Edom's judgment will also be the occasion of Israel's deliverance. With Edom's destruction, Israel will take possession of her land, "The house of Jacob will dispossess those who dispossessed them." (verse 17) Israel's borders will be expanded to include Edom and the land of the Philistines. Though those Israelites who inhabit the land of Edom will be given 'saviors' or leaders to rule them, "the kingdom will be the Lord's." Our ideas of justice may return to haunt us, but God's justice is sure and is truly just. Justice has not been exercised if only the wrongdoers are punished or if only the innocent are restored. It must include both punishment and restoration.

Entered: July 23, 2015

The book of Obadiah is a short prophesy against the nation of Edom. Edom, made up of the descendants of Esau, brother of Jacob from whom came the Israelites, had been a continual archenemy of Israel. Edom, no doubt, would have claimed innocense against the charges made in this prophesy, for the nation had for the most part been a bystander while other nations had wrecked havoc on Israel. But Edom had cheered on Israel's attackers and assisted them with such things as capturing and handing over any Israelites who tried to escape. One can get an idea of Edom's efforts against Israel by looking at the judgment God planned against her. For God said of it, "As you have done, so it will be done to you; what you deserve will return on your own head." Edom's blood relationship to Israel made this judgment of heightened concern to God, saying to Edom in verse 12: "Do not gloat over your brother in the day of his calamity."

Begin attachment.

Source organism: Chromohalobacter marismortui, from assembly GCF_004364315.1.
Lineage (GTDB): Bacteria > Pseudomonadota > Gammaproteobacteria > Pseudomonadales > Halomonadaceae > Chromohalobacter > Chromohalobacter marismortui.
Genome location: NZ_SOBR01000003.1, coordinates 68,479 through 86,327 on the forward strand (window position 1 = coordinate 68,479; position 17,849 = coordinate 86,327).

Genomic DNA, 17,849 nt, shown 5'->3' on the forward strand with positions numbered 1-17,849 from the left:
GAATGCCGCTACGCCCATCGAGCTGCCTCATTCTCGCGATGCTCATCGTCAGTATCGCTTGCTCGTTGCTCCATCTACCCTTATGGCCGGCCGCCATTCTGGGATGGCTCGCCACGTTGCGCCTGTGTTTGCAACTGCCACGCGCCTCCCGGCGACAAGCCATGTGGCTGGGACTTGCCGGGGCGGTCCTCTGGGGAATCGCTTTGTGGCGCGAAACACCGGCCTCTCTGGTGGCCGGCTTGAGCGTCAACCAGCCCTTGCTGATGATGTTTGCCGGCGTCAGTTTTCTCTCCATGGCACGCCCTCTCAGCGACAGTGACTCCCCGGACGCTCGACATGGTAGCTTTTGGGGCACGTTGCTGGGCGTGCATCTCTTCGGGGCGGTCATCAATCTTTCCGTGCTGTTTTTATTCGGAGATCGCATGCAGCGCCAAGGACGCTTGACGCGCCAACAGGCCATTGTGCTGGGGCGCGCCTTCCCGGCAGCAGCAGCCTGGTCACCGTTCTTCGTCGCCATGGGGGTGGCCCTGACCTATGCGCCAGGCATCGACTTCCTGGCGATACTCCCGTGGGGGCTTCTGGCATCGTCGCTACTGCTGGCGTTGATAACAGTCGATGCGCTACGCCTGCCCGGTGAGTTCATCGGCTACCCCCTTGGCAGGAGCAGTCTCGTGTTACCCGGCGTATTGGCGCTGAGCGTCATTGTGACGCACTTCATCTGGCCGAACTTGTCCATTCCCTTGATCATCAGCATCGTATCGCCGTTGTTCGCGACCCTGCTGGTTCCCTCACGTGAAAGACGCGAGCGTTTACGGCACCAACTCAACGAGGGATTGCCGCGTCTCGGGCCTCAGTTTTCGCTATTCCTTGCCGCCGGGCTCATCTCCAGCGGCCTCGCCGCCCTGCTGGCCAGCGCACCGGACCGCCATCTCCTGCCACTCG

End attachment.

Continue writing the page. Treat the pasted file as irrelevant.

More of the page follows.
Edom's pride, however, was another factor in God's judgment on her. The nation had become secure against invasion, was noted for having wise leaders, had established profitable alliances with other nations, and had become prosperous. In all this, Edom had become prideful and conceited. It was at the point of this pride that God aimed His judgment. Priding herself on her wise leaders and her wise alliances with other nations, it was these allies who betrayed the nation, doing so without a clue among Edom's wise leaders that it was coming. This is referred to in verse 7: "Everyone who has a treaty with you will drive you to the border; everyone at peace with you will deceive and conquer you."

Edom's judgment from God signaled a deliverance for Israel. Her archenemy was destroyed without a survivor. Israel would be restored and take possession of land held by the Edomites. Referring to a time yet future, this kingdom will "be the Lord's," and He will rule over it. (1:21)